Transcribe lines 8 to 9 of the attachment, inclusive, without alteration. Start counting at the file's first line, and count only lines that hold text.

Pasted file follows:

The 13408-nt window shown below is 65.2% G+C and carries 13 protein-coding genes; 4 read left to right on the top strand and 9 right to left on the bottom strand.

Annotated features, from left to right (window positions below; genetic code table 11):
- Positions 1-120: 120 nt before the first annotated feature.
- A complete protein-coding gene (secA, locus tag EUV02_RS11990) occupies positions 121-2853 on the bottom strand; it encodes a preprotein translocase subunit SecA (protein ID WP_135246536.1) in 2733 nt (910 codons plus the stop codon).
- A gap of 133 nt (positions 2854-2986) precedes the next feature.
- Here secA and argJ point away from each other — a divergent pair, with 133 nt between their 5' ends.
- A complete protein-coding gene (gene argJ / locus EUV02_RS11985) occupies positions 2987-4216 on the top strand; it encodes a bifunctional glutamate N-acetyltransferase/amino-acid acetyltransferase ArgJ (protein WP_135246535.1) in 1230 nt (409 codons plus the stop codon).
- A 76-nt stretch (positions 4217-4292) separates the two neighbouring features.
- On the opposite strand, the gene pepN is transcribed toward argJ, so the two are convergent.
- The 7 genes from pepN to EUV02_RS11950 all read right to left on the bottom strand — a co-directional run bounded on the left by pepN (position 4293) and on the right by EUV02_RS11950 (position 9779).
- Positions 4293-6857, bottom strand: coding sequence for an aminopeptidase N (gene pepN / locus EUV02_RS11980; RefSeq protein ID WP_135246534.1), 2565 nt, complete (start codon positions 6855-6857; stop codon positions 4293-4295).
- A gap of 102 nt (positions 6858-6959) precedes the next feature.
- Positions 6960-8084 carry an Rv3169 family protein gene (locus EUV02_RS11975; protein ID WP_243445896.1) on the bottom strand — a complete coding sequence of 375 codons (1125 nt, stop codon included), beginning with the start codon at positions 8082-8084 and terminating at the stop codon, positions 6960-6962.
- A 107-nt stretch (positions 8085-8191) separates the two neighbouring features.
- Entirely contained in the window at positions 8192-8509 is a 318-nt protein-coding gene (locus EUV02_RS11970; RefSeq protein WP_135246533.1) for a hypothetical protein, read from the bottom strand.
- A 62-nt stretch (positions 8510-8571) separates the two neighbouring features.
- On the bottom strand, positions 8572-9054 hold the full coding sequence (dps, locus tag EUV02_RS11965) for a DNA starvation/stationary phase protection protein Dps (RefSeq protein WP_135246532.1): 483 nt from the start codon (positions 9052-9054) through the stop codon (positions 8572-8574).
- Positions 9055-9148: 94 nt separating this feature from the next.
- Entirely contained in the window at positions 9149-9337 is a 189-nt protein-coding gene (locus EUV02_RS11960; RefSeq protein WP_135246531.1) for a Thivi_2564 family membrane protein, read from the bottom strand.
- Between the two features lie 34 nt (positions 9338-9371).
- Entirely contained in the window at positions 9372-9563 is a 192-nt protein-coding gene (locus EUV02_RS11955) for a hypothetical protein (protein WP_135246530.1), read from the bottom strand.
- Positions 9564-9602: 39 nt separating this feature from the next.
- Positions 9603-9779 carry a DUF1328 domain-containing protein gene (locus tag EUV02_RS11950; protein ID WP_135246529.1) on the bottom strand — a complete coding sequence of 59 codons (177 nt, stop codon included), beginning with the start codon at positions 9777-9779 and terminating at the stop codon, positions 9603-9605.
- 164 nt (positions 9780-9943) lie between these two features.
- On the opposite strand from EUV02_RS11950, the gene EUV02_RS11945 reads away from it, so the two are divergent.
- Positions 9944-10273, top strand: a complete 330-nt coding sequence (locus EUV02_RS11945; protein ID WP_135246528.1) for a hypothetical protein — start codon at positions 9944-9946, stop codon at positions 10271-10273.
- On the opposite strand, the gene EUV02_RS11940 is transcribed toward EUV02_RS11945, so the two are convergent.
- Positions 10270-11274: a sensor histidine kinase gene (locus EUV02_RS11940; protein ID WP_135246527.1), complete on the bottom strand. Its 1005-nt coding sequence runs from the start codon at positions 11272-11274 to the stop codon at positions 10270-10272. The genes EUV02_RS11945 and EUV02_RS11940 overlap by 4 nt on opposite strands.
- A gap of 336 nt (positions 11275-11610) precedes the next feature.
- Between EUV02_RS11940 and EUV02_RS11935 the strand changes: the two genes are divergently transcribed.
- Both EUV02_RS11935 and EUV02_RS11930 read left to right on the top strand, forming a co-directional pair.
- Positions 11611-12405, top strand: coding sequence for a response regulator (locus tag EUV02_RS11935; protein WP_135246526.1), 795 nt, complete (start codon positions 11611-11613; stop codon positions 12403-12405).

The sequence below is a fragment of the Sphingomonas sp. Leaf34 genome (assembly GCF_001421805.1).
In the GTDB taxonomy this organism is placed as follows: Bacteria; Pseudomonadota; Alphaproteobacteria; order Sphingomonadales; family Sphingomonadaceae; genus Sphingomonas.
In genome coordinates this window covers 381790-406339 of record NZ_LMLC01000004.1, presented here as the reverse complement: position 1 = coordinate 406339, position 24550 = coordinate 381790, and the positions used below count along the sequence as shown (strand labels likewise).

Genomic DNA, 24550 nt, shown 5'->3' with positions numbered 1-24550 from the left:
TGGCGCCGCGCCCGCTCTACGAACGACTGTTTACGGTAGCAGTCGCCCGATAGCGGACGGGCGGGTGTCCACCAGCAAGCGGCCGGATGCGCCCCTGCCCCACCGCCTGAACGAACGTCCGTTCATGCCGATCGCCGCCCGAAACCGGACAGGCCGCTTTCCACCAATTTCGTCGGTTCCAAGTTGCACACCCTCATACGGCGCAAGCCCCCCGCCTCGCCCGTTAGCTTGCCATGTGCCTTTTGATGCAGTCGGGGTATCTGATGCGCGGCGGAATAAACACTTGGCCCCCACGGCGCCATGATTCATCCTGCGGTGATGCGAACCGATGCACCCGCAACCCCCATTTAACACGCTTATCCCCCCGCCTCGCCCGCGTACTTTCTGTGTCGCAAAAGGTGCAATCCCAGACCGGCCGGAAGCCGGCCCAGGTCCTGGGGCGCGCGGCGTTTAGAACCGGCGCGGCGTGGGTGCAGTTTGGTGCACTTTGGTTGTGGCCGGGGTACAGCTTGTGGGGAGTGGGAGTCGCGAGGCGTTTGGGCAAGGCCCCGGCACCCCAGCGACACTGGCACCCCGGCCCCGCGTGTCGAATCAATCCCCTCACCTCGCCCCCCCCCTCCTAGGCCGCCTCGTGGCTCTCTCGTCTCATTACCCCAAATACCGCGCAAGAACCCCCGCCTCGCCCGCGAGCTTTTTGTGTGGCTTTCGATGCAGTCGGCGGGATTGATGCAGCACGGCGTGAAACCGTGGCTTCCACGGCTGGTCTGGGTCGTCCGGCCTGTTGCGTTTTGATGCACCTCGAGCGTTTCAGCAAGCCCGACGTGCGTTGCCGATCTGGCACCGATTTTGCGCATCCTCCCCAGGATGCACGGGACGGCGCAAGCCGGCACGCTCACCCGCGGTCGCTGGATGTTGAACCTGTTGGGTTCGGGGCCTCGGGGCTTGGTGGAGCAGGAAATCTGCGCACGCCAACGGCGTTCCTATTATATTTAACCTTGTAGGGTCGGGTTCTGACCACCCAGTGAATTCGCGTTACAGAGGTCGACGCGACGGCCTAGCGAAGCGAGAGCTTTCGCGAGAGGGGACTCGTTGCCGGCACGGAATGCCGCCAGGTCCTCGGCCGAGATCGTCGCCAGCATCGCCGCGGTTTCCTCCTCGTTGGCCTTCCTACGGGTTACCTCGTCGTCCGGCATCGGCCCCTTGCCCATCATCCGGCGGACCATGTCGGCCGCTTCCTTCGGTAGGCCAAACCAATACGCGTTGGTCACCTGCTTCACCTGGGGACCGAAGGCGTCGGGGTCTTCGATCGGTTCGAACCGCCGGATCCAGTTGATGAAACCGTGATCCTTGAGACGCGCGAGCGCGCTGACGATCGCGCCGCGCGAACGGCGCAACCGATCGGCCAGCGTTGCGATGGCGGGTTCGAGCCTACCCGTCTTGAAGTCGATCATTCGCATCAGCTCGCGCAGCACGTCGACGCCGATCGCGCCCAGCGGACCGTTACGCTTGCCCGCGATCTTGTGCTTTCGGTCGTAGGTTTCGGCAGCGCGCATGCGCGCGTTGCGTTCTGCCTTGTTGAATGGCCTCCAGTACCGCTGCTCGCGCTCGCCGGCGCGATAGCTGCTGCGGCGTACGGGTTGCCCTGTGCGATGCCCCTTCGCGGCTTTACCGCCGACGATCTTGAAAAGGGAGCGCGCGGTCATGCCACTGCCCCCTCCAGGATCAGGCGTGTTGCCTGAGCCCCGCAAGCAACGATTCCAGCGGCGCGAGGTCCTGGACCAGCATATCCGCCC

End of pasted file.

- A 76-nt stretch (positions 4217-4292) separates the two neighbouring features.
- On the opposite strand, the gene pepN is transcribed toward argJ, so the two are convergent.